- 4 hrs ago World Soil Day 2019: Impact Of Soil On Your Health
- 9 hrs ago British Fashion Awards 2019: Rita Ora Dazzles In A Flaming Eye Make-up
- 9 hrs ago Deepika Padukone And Priyanka Chopra Jonas' Checkered Outfits Can Totally Keep You Warm
- 9 hrs ago Kriti Sanon’s Recent Outfits Are What You Can Pick For DJ Night, Festivals And Red Carpet
- News CPCB task force asks agencies in NCR to intensify enforcement to curb 'severe' air quality
- Movies Panipat Movie Review: A History Lesson That's Still Relevant In Today's Times!
- Sports Sports Minister felicitates Kho-Kho teams for winning gold in South Asian Games
- Technology Samsung Galaxy S10 Lite, Note 10 Lite India Launch Likely Delayed
- Travel 8 Most Relaxing Beaches In India To Visit In December
- Finance P2P Lending Cap Raised To Rs 50 Lakh
- Automobiles MG ZS EV Electric SUV Unveiled For Indian Market: Range, Features, Specifications & Details
- Education Indian Navy Day: 5 Amazing Facts Students Should Know
love stories that are meant to go on forever. A look at the exotic Sobha Singh's painting of 'SohniMahiwaal' is enough to entice you in to the legendary tale of the doomed lovers. Singh perhaps managed to depict the emotions perfectly in to his master piece, with a semi-conscious Sohni partially leaning on to Mahiwaal's shoulder and an earthen pot in her other hand. Her wet cloths cling to her body, revealing both innocence and despair of the situation, with river waters at their feet. The night is painted dark and unpromising with no moon, but the lovers meet, as they always did until death.
Somewhere between fact and fiction, lies the Folklore stories that are embraced through generations. Finally it grows to become a legend. One such legend is about a little village (present day Gujrat) near the river Chenab where a humble potter named Tulla lived. The potter's craftsmanship was well known through out lands, with his work wanted in North India and Central Asia. Soon, the potter and his wife were blessed with a girl child as beautiful as the moon. She was called Sohni (beautiful for Punjabi).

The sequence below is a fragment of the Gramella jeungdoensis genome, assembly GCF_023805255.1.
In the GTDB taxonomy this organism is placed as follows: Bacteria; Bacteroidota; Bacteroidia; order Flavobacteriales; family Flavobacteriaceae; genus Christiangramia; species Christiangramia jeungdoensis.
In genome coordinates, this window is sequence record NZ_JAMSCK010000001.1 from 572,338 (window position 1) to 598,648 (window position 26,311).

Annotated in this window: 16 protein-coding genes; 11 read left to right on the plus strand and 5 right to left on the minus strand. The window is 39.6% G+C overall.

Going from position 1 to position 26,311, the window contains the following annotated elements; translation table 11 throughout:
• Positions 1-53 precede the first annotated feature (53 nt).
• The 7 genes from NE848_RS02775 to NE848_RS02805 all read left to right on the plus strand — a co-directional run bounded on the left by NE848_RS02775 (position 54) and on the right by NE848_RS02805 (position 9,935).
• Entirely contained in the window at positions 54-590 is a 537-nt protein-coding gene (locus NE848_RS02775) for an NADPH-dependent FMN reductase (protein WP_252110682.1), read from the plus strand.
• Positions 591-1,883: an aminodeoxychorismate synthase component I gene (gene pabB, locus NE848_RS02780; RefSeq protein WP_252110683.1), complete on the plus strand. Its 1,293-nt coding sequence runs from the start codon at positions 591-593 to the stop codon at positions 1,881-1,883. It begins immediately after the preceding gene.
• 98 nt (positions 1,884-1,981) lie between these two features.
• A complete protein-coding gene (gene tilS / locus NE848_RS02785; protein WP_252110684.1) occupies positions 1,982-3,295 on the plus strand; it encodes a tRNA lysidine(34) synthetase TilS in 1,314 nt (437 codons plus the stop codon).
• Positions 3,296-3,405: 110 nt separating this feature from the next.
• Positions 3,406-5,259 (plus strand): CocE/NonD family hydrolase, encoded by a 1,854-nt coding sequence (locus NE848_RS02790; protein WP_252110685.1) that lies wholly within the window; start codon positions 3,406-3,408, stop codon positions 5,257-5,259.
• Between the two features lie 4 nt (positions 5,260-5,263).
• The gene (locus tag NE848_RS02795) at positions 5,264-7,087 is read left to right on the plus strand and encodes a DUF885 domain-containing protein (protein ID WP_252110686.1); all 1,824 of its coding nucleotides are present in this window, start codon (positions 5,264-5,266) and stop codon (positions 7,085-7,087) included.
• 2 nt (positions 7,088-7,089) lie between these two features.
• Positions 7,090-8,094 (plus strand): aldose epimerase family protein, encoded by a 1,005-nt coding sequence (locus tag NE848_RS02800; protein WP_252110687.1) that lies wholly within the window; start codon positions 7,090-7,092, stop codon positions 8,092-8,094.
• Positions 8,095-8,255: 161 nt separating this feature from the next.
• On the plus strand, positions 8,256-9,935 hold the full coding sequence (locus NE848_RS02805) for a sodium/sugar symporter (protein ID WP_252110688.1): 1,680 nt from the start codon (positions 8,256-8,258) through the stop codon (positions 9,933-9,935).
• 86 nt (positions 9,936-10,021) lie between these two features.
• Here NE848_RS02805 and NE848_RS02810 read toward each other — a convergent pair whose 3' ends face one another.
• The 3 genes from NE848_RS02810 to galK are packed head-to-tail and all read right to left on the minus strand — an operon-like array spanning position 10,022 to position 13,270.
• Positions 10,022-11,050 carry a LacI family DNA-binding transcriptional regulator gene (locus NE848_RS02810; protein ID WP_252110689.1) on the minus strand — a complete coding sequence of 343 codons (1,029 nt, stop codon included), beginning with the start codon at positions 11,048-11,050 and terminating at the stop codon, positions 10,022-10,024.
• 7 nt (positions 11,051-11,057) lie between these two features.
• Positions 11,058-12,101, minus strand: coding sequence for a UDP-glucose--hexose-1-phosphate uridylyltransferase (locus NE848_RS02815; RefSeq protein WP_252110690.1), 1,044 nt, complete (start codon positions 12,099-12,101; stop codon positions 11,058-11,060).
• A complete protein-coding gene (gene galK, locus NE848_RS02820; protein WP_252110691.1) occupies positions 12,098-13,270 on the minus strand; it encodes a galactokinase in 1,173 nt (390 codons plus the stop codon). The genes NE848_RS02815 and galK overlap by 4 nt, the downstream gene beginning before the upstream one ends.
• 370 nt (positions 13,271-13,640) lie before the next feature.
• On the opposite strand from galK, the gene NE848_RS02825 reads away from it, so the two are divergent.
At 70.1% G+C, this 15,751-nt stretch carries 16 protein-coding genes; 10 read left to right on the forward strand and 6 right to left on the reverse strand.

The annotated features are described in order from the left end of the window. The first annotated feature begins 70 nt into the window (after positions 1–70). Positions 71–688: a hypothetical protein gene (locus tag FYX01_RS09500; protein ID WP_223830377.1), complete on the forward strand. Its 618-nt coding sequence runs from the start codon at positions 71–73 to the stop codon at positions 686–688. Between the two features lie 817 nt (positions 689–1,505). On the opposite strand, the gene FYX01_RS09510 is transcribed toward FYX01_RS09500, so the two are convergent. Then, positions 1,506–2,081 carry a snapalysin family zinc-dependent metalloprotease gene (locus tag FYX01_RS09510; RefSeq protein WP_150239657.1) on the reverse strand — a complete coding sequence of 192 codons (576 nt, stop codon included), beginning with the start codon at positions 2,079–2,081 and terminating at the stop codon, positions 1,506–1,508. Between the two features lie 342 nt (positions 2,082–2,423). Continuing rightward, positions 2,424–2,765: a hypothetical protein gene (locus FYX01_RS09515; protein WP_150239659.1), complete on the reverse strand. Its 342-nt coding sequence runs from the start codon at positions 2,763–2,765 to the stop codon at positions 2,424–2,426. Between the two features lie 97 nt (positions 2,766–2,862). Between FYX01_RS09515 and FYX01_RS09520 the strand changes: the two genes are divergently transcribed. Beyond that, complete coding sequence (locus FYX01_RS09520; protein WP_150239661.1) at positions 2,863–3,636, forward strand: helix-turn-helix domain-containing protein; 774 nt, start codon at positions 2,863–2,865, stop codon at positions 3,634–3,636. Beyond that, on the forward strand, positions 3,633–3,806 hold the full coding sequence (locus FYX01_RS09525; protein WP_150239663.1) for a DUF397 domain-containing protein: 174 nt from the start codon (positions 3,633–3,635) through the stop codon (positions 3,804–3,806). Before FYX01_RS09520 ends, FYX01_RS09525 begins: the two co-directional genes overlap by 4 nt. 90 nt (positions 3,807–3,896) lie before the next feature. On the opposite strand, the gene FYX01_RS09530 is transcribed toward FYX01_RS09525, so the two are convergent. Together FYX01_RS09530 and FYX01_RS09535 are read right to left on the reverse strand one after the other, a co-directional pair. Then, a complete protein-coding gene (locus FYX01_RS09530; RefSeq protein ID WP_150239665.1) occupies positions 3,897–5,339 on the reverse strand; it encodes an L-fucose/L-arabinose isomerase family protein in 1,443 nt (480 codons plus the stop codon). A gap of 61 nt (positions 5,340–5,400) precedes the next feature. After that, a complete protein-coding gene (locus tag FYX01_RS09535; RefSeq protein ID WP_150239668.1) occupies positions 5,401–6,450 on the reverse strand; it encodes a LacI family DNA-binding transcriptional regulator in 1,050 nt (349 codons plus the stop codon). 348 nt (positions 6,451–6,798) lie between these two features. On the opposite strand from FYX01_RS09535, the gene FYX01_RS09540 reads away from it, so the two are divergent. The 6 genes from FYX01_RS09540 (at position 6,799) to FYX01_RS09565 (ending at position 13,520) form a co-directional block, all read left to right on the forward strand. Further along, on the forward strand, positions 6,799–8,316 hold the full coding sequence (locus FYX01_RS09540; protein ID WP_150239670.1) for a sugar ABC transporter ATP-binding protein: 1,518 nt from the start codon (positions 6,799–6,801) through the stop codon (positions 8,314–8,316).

Sohni grew up in the perfect world of art and creativity, where the life was molded in to the dead clay as it is shaped in to earthen pots. She learnt the craft of kneading, molding, drying and baking of the earthenwares. Sohni's beauty was talked about far and wide, but it was also her talent as an artist that became the talk of the town. She would paint artistic floral designs on the pots once they were ready.
The potter's village was midway to Delhi and Central Asia, which was often visited by traveling caravans. It was one such caravan that bought a handsome young man 'Izzat Baig' to the village. Izzat strolled around the village and came up on Tulla's workshop where his eyes fell up on Sohni, busily painting newly baked pots. Izzat was captivated by Soni's enchanting beauty and was hypnotized by her. He began purchasing random pieces of pottery to spend more time at the shop. This continued for days to come until he was left with no money at all, but he could not get enough of Sohni.
When the day for his caravan to depart finally arrived, Izzat could not bring himself to leave Sohni's village and stayed back! He bought a home at the village and would visit Tulla's shop regularly, just to catch a glimpse of his love. Sohni gradually started to sense the attention of the mysterious visitor and reciprocated his love. They began meeting regularly, secretly.
Izzat was broke with no money and he took up odd jobs around the village to support himself. One such job was as a that of grazing buffaloes. The job earned him a new name,'Mahiwaal' (Buffalo-man) and it stayed with him until death and after. Rumors started to circulate the village about the secret love of Sohni Mahiwaal. Startled, Sohni's father got her married to another young potter against her will and she was sent away to the other side of the river.
Read More about 'Love After Death' in the next page
Page: 1 2 Next page >>